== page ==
A majority of parents who use the daycare offered at Forest Lakes Elementary School want to keep the YWCA as the service provider for their school, mainly because their facility provides different types of child therapy such as tummy time therapy, while other parents want the school to consider alternatives. Who will decide whether to keep or replace the current daycare provider? A seven-member committee that will deliberate and vote in secret.
Forest Lakes Principal Christine Langrehr conducted a survey in April, asking all parents if the YWCA should be retained as the school’s daycare provider, or if others should be considered. Among the parents who answered the survey and had an opinion, 47 wanted the school to stick with the YWCA and 39 wanted to explore other options. The respondents included parents at the school who both did and did not have children in daycare.
Based on those results, Langrehr formed a committee that gave equal weight to the following groups of parents: parents who use the YWCA daycare at the school; parents who use offsite daycare with another provider; and parents who don’t currently use daycare at all. Two parents from each group, along with the principal, comprise the seven-member committee that will decide what changes, if any, will be made, according to Teri Kranefeld, manager of communications for Harford County Public Schools.
Following presentations made at a PTA meeting by the YWCA and competing providers, the committee was set to vote today (Wednesday) in a meeting that was not open to parents other than committee members and, despite a request from The Dagger, was not open to the press.
Parents in the YWCA program cried foul, saying they were excluded from a decision that will affect their children’s daycare and their family finances. Among those parents is Gina LaRocque, who has one child in the YWCA daycare now and a 10th grader who was in the program years ago. “Even if there is a change, at least we would feel we had a say…at least make it fair.” LaRocque said that she is satisfied with the YWCA and that the alternatives presented were more expensive. Parents also claimed that, until recently, Langrehr did not communicate well with parents outside of PTA meetings and that feedback from the YWCA parents was not properly noted.
Responding to questions about the process addressed to Harford County Public Schools and Langrehr, Kranefeld said in an e-mail:
“All parents are not invited to attend Committee meetings, however they have been offered the opportunity to view presentations by the vendors and to provide feedback on those presentations. Additionally, they have been encouraged to contact any of the committee members to provide input.”
When asked about the potential cost differential between the YWCA and a new provider, Kranefeld wrote:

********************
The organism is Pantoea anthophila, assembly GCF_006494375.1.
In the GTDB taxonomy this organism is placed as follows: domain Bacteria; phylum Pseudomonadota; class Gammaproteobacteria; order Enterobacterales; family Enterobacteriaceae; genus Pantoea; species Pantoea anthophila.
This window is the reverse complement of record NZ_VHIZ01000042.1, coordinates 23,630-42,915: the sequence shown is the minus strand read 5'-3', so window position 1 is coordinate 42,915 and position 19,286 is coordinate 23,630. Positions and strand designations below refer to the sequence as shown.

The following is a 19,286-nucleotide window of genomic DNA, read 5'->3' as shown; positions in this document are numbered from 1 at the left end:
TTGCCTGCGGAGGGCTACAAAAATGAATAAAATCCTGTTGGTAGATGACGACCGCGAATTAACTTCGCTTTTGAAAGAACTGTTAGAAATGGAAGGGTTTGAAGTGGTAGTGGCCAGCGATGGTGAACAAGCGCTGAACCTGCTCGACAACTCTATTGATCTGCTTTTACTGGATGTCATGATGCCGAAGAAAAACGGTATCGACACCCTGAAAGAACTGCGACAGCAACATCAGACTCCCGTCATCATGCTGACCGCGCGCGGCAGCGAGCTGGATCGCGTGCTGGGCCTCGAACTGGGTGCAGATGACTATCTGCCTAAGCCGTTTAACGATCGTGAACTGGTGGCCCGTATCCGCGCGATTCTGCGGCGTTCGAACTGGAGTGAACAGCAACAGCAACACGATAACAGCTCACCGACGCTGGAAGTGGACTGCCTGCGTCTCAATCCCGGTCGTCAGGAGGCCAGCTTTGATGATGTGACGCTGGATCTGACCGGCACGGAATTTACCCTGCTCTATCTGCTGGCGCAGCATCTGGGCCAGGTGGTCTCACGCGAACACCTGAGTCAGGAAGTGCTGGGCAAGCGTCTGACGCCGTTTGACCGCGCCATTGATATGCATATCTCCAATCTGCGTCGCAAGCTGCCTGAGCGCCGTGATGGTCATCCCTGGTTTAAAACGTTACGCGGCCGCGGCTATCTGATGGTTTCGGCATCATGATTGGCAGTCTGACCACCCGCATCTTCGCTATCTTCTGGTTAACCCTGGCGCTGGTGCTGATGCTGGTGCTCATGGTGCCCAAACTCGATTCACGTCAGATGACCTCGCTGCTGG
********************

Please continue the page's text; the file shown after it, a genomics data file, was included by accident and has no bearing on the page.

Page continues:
“The new vendor has not been selected yet, therefore I do not know the cost difference at this time. However, the committee is attempting to find the provider that offers the greatest variety of opportunities for all of the children at an affordable rate.”
Worried about a change in their daycare provider, 72% of the 58 families in the Forest Lakes daycare program signed a petition in November asking the school committee to retain the YWCA.
Mary Chestnut, CEO of the YWCA of Greater Baltimore, said that the daycare program at Forest Lakes has a waiting list and that parents appear to be happy. She said there had been a few complaints that were addressed, including some from the principal. “I want to work constructively with the administration,” she said. The YWCA also provides daycare at Joppatowne and Hickory elementary schools and has provided daycare at Forest Lakes since the school opened in 1997. Chestnut said that the waiting list at Forest Lakes has eight to 10 families and that priority from year to year is given to families already in the program. Speaking of the school’s decision to explore alternatives, Chestnut said that it made sense to consider changes, “I just want to know that the process is fair and open.”
In a school newsletter e-mailed to parents today, Langrehr provided the following update, indicating that she is hopeful that the results of the committee vote will be shared at a PTA meeting on January 9.
“Daycare Selection Update
A parent letter was sent home on December 22, 2011, indicating the progress the Committee has made regarding the selection of the daycare program for the 2012-2013 school year. As explained, the process recommended by the Harford County Public Schools for this purpose is being followed. I am hopeful that a decision will be made this week and anticipate that the decision, and its rationale, can be shared at the January 9th PTA meeting. An AlertNow call will be sent at the end of this week to either confirm this date or to communicate a newly selected date for sharing the decision.
I wish to thank all the parents who have shared their comments and concerns with the members of the committee and with me. The committee has put much time and effort into this process and is truly being responsive to all input as a decision is made to offer a program which meets the needs of the entire school community.”
Below are the results of the survey of Forest Lakes ES parents in April 2010:
Below are the results of a survey of Forest Lakes parents whose children are in the YWCA daycare program: